by Jeremy Scahill
Serpent’s Tail; 2013; 642 pp.; ISBN 9781846688508 (paperback); RRP $29.99
Dirty Wars is a deeply disturbing book. In it, Jeremy Scahill – an investigative journalist and author of Blackwater – describes how the US Government (USG) has prosecuted it’s ‘war on terrorism’ and ‘terrorists’ since 9/11 with an increasing use of targeted killings using drone and missile strikes, as well as clandestine raids by military special forces. He also reveals evidence of renditions and secret ‘black’ prisons, as well as murky multi-billion dollar deals with foreign governments and corporate entities such as Blackwater. Contrary to the public image, he claims that President Obama has actually expanded the ‘dirty wars’ approach pioneered by the George W. Bush administration.
Through his wide-ranging, well-sourced and persistent investigation, Scahill exposes the growing nature of the dirty wars approach the USG struggles to keep hidden, and argues that this approach is becoming steadily institutionalised within the USG.
Dirty Wars follows the consequences of Donald Rumsfeld’s declaration that the ‘world is a battlefield’. From Afghanistan to Yemen, Somalia and beyond, Scahill reports from the frontlines in this high-stakes investigation and explores the depths of America’s ‘global killing machine’. He goes beneath the surface of these covert wars, explaining how they have been conducted in the shadows, outside the range of the media, without effective USG congressional oversight or public debate. Scahill also tells the disturbing story of how the first American citizens came to be assassinated by their own government.
Scahill also puts a human face on the casualties of the violence: victims of night raids, secret prisons, cruise missile attacks and drone strikes, and whole classes of people branded as ‘suspected militants’ – many of which have been categorised as such by displaying ‘signature’ behaviours. He justifiably questions whether this approach by the USG is creating more terrorists than it is discouraging or killing.
Despite the breadth of Dirty Wars, I sense that there is a fair chance that Scahill’s investigation has not revealed the whole picture of the USG’s activities in this regard. Considering the wide-ranging instability and violence across the Middle East and North Africa today one could wonder how much this dirty wars approach by the USG might be a driver of the turmoil.
Many of the architects and advocates for this approach – including George W. Bush, Dick Cheney, Donald Rumsfeld, Stan McChrystal and David Petraeus – have moved on to other things in life; but William McRaven is now the Commander of the Joint Special Operations Command, John Brennan (aka the “assassination czar”) is now the Director of the CIA, and most significantly, Barack Obama continues to preside over ever-growing ‘kill lists’. With two years remaining in his administration it seems unlikely that Obama and this team will be rethinking or reducing the scope of this strategy. The questions of long-term reverberating consequences and potential ‘blowback’ hang ominously.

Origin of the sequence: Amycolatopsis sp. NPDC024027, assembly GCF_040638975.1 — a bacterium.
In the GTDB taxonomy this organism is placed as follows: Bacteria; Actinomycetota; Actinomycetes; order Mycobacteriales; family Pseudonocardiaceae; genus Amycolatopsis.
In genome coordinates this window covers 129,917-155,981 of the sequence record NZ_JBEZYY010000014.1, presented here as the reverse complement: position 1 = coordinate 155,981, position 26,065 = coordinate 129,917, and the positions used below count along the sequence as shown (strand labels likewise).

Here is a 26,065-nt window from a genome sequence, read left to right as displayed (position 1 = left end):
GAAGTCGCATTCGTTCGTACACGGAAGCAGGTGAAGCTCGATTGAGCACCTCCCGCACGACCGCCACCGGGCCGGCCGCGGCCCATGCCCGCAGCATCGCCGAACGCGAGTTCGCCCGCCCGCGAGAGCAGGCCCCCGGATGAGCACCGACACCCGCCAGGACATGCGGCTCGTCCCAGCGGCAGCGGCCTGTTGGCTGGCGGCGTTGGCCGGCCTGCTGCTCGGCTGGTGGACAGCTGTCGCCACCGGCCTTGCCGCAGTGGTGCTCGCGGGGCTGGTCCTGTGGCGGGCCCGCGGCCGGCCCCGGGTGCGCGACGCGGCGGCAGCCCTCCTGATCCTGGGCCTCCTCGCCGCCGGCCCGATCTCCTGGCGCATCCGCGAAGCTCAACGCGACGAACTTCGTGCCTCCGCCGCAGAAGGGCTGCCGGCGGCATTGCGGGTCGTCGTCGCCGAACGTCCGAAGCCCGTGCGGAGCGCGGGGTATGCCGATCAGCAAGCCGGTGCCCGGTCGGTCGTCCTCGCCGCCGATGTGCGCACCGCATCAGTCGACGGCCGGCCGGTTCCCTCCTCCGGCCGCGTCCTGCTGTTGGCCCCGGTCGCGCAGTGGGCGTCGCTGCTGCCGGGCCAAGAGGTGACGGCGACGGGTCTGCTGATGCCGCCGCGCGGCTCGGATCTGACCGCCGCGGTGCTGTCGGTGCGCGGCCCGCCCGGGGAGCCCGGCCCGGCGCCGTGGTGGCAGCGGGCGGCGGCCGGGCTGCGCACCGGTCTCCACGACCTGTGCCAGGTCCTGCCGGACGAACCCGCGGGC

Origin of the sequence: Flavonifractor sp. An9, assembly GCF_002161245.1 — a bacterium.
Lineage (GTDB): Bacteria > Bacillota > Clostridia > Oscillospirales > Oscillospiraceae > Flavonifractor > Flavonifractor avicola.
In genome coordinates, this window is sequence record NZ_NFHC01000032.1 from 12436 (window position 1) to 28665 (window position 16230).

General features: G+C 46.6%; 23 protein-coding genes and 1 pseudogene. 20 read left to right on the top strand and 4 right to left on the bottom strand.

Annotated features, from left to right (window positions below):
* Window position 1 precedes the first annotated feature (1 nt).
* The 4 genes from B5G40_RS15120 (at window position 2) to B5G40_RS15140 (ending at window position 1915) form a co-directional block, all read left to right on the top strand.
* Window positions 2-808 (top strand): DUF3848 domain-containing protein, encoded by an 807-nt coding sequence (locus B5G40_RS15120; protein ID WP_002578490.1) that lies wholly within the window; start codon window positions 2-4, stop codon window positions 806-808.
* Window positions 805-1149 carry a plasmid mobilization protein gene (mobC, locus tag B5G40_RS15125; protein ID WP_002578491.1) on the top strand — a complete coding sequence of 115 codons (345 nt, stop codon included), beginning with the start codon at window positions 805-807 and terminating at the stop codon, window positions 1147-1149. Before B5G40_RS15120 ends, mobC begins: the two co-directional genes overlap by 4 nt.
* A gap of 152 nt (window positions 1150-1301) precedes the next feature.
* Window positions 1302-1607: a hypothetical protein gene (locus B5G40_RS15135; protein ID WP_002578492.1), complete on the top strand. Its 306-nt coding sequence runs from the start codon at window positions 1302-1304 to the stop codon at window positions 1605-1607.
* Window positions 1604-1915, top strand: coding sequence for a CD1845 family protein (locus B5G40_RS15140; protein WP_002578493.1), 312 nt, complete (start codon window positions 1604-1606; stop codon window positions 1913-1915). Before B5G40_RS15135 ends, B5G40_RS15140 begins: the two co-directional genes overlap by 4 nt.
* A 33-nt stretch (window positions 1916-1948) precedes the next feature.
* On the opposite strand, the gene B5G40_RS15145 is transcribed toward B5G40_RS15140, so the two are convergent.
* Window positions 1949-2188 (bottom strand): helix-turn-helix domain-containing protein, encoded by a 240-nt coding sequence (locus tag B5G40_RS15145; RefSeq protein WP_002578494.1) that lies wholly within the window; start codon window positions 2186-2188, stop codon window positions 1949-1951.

Scahill concludes Dirty Wars with the question “how does a war like this end?” Chillingly, the conclusion he reaches is that maybe it cannot; and that it risks becoming self-reinforcing and perpetual. Of even greater concern, having set a precedent, other states might choose to follow the USG’s example and begin conducting unilateral targeted assassinations.
While there is no reference in the book to any direct Australian involvement, we know that the Australian Government contributes to ‘five-eyes’ intelligence, and has deployed special forces to Afghanistan and Iraq. The Australian dimension to the dirty wars approach taken by the USG may be a topic for a good Australian investigative journalist.
More broadly, Dirty Wars will add more fuel to the antipathy in some circles towards the USG’s foreign policy approach; and as the Australian Government is perceived to be closely associated with the USG this will almost inevitably reflect on Australia’s global reputation. It behoves, therefore, those working in Australia’s national security sector to be aware of the recent activities of Australia’s closest ally.
Whether this dirty wars approach becomes a common feature of the future or can somehow be recalibrated remains to be seen. To me, however, it seems that the gap between war and law enforcement is reducing in conceptual and practical terms; which, in turn, opens up a whole other realm of discussion and debate.
Contact Marcus Fielding about this article.